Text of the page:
I went from Es14's to SBls, regret selling them but as another Avondale fan the RMSRevelations had to stay.

    Sbl's do bass like nothing else's I've heard, but expect subtlety and tunes rather than deep boom. I used them with mono 110's, latterly with ncc1.4. A good match
     
  8. Mike Reed

    Mike Reed pfm Member

    Just a thought here. Your 14s shouldn't be against the wall, and theoretically should image better, as well as having a 'warmer' presentation.. I found the SBLs to be very good, but with a 'cool' presentation. The ProAcs I had afterward were chalk and cheese in this respect.

    NB My SBLs were probably mark ones, though
     
  9. manicatel

    manicatel pfm Member

    From memory & it was a long time ago, the mk2 SBL’s bass end went a bit deeper & cleaner compared to the earlier version.
     
  10. doctorf

    doctorf left footed right winger

    My SBLs were pretty average when passive.
    Brilliant when active.
     
  11. flatpopely

    flatpopely Prog Rock/Moderator

    If I didn’t have SARAs I’d be giving SBLs a try.
    They are bargain prices now as well.
     
  12. garyi

    garyi leave blank

    Bargain price now and a speaker I still miss after some years. They don't need to be active to be good, but they do need a back wall!
     
  13. Pine Marten

    Pine Marten pfm Member

    Thanks for the input so far. My ES14's are away from the wall only about 20cm. I ran the 32.5 with a single 110 for many years and found the bass could be a bit boomy and confused at higher levels. About 3 years ago, I rediscovered the hi-fi bug, having had to give up motorcycling owing to health reasons, I had some spare cash. I've been gradually upgrading and improving things, first a Hi Cap, then servicing it, building the monoblocks, playing with cap swapping and mods, teddy-regs et,c to the stage Im at now. With each upgrade the ES14's just got better, more detail, air, composure, control and tightness in the bass, for example. If anything the bass is now a touch light, but so much better in quality. No boom, tuneful but not overpowering, subtle would be a good description. I love the sound my system makes. I would hope a good well set up pair of SBLs would just add a degree of polish, add a little more tuneful authority and extension in the bass. I like a decent attempt at a three dimensional soundstage, it is this aspect of the SBLs performance that I've read can be lacking. Down to poor setup perhaps?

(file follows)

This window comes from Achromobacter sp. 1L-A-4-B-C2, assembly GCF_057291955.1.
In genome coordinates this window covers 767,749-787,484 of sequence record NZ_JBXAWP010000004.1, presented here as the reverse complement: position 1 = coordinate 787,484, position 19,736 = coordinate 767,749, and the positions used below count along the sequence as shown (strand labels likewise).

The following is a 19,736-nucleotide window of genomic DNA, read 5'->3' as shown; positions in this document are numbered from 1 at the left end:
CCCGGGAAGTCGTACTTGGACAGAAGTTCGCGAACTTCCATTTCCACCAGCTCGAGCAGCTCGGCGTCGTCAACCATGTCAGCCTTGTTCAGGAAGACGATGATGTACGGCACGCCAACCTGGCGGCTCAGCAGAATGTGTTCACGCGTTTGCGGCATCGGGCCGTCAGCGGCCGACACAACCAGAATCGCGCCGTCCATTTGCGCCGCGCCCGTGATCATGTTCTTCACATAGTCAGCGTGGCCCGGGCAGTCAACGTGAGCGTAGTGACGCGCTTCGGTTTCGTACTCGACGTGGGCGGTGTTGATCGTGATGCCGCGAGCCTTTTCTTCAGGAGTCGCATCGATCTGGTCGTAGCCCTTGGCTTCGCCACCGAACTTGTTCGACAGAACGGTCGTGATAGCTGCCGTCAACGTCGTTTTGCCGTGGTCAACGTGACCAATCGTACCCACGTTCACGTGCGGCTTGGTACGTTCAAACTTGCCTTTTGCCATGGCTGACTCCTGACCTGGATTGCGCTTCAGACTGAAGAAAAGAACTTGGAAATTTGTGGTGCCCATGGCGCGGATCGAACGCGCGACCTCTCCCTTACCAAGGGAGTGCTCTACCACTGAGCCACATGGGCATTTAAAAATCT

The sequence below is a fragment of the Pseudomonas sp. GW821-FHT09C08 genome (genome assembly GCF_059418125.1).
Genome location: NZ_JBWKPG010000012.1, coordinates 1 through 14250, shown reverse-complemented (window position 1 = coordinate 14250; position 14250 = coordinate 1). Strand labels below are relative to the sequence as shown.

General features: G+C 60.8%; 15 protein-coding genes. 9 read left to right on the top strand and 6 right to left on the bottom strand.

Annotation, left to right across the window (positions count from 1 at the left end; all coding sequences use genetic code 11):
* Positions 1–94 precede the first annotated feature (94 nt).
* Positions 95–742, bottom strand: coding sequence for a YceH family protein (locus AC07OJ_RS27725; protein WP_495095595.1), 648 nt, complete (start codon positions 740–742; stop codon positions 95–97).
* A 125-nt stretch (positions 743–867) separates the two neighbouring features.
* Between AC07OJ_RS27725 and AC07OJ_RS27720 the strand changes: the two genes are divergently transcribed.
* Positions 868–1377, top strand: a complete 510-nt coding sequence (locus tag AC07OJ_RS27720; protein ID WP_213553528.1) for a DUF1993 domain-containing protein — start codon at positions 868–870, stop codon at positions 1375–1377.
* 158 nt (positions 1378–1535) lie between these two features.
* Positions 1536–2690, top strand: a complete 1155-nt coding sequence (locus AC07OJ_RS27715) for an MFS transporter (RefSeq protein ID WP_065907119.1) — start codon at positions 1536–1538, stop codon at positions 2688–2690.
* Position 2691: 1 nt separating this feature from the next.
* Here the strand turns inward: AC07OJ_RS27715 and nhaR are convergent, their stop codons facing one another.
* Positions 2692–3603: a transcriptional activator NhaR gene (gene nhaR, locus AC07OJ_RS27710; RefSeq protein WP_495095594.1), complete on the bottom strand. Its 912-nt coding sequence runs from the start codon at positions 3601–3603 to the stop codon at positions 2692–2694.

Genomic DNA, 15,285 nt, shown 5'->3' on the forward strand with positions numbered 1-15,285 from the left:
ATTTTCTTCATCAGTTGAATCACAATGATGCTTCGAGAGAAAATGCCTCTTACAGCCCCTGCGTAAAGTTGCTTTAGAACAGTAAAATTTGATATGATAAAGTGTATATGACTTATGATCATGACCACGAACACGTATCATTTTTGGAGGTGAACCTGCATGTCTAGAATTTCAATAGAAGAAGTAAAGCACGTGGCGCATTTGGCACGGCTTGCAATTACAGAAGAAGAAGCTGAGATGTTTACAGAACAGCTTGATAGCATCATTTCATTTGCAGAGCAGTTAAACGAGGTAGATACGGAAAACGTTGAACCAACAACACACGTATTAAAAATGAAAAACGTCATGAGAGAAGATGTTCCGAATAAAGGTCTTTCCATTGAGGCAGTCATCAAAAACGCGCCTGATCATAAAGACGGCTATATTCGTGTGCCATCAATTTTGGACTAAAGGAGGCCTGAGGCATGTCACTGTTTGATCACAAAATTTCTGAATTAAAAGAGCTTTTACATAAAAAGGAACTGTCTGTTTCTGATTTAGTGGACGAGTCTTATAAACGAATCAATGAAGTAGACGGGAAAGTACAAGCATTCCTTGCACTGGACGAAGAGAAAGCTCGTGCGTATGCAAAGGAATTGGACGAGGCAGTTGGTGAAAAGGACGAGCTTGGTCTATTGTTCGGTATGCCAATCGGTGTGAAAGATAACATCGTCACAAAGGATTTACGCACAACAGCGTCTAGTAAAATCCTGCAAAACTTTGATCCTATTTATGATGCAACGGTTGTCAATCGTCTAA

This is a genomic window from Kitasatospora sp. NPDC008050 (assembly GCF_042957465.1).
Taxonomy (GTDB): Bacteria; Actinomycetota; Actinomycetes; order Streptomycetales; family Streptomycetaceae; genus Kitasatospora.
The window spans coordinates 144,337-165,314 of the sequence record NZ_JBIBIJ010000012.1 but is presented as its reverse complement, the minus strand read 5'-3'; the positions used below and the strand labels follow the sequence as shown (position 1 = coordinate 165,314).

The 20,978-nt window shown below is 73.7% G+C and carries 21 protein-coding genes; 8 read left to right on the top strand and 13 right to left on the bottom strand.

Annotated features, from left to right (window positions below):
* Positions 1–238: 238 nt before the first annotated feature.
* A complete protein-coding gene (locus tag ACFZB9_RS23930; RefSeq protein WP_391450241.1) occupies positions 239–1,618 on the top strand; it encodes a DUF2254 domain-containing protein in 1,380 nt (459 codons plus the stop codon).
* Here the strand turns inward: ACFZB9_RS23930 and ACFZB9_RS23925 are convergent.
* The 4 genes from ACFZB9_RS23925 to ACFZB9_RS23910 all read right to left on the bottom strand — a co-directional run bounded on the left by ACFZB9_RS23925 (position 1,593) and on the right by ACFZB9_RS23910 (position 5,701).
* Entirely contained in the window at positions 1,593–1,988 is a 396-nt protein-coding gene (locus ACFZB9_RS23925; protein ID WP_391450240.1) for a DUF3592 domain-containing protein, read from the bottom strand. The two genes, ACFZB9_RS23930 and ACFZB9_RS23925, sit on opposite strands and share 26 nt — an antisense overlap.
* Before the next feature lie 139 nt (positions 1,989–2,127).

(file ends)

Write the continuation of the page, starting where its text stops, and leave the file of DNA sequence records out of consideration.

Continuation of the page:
14. Jonboi

    Jonboi Because Music Matters

    No, they are designed to go within 100mm (4 inches) of a solid back wall for correct bass loading. In turn, this means early reflections in the mid and highs from the wall, and standing waves etc, will mess with the 'attempt at a three dimensional soundstage' The result is still very pleasing musically as a speaker, but it is more a forward wall of sound, rather than a soundstage with large amounts of depth and width, height etc, with instruments and vocals placed precisely within - that is not a strength of the SBLS.

    However, they have superb bass in terms of pitch definition, and in room down to a comfortable 25 hz or so - from memory they're around 8db down at 20hz.

    I have a pair of Mk 11's in walnut, bought new, along with some Mana speaker bases - the speakers were always lightly covered when not being used, used in a pet and smoke free homes, and if someone in Australia is interested, I may agree to sell them to the right local buyer. PM me if the thought interests you.

    In his July 1997 review of them in HFNRR Martin Colloms opinion that they were one of the best speakers money could buy.

    They have their flaws, but what they do right is magnificent - I ran them with my Sony TA-DA9000ES digital amp after finding it outperformed my then Naim electronics, (also bought new about 18 months before choosing the SBL's as the best 'match'), - which after about a year of discontent swapping back and forth with the Sony I sold off - but still have the Sony amp and speakers a decade plus on - the SBL's are a hard act to follow given their strengths and overall musical satisfaction.